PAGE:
Archive for May, 2010

28 May, 2010

UVM_Logo UVM Layering Package updated from OVM Layering Package

In an earlier blog post, I discussed a sequence layering technique that Mentor verification technologists had created and presented on at DVCon 2010, based on OVM.  This package has been updated and tested to work with UVM 1.0 EA and is ready for download.

As a reminder, the UVM Layering 1.0 Package, like the OVM one, provides the means to add layers of tests (sequences) without modifying the underlying testbench and without extending components or using the factory to override implementations.  The package also provides the DVCon paper and presentation that describes it in more detail in case you did not attend DVCon.

Users have found layered sequences can make verification life easier as sequences and sequencers are natively parallel and have arbitration and other communication process hooks already built-in.  The package is a companion to the UVM 2.0 Register Package that was also updated from OVM to UVM.

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24 May, 2010

You Are Invited – Register Now!

(seating is limited)

Sunday, June 13
2:30pm – 6:00pm
Anaheim Hilton, California Ballroom A
Anaheim, California

On the Sunday before DAC, the North American SystemC User’s Group (NASCUG) will hold NASCUG XIII and they invites all DAC attendees to this special event featuring the latest advancements in sustainable and flexible solutions for ESL design.

As a global sponsor of OSCI events, Mentor encourages the SystemC community to meet at this event to learn more about SystemC advances and applications.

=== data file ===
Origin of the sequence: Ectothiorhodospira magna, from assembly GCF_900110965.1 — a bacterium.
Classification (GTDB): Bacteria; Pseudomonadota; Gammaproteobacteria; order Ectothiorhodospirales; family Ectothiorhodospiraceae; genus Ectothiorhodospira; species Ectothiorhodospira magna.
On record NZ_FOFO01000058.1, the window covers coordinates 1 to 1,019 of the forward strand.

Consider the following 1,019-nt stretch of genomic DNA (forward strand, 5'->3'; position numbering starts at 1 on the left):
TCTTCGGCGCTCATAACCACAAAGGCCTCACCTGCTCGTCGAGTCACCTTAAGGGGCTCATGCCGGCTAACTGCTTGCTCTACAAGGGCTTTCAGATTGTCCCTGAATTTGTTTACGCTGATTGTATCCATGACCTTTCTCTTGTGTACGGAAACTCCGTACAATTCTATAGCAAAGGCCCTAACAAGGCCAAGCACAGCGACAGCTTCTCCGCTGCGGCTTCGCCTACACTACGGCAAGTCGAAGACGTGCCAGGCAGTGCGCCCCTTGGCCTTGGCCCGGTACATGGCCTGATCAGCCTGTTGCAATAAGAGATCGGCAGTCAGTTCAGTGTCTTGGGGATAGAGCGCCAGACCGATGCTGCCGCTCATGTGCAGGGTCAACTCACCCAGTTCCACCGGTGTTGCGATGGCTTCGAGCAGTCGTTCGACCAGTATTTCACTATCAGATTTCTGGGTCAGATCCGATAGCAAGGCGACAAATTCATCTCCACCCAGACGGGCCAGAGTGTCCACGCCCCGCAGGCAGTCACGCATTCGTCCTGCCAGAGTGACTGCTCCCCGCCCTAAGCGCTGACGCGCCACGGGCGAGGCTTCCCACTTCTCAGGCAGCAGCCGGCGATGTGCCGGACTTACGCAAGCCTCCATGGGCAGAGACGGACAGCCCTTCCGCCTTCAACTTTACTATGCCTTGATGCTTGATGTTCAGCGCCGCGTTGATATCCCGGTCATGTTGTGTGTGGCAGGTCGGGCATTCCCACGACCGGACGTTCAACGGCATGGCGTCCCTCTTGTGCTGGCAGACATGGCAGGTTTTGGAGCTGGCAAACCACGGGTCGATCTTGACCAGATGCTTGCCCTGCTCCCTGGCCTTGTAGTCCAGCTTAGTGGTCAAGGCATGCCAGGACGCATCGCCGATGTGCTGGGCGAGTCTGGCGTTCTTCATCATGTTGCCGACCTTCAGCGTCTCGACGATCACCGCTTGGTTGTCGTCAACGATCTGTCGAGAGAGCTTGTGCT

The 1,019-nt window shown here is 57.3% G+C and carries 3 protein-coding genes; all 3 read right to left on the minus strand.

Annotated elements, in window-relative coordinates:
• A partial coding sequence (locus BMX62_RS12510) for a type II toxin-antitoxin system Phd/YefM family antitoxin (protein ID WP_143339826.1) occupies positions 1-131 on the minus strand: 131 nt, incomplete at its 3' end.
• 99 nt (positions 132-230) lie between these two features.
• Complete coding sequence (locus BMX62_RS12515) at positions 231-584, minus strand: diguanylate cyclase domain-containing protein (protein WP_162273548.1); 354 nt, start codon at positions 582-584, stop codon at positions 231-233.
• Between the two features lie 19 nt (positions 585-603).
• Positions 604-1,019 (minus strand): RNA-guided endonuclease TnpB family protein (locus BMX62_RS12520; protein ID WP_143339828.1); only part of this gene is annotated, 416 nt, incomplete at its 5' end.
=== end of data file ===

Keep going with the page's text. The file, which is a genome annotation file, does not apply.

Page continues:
Technical presentations on architectural modeling, transaction-level modeling and analog/mixed-signal design using SystemC™ will be featured. You will be able to interact with colleagues and industry experts, and find out first-hand how system-level design with SystemC has become a nuts-and-bolts part of the designer’s toolbox.


2:30pm – 3:00pm Registration
3:00pm – 3:10pm Welcome & Agenda
3:10pm – 3:30pm OSCI and Technical Working Group Update
Eric Lish, OSCI Chairman
3:30pm – 5:50pm Technical Presentations:
  • How to Create Adaptors Between Modeling Abstraction Levels
    Ashwani Singh, CircuitSutra Technologies Pvt Ltd
  • Virtual Development Platforms — What and How Much to Model?
    Bill Bunton, LSI Networking Components Division
  • Modeling Communication Systems Using the SystemC AMS    Building Block Library
    Jiong Ou, Institute of Computer Technology, Vienna University of Technology
  • New Features for Process Control in SystemC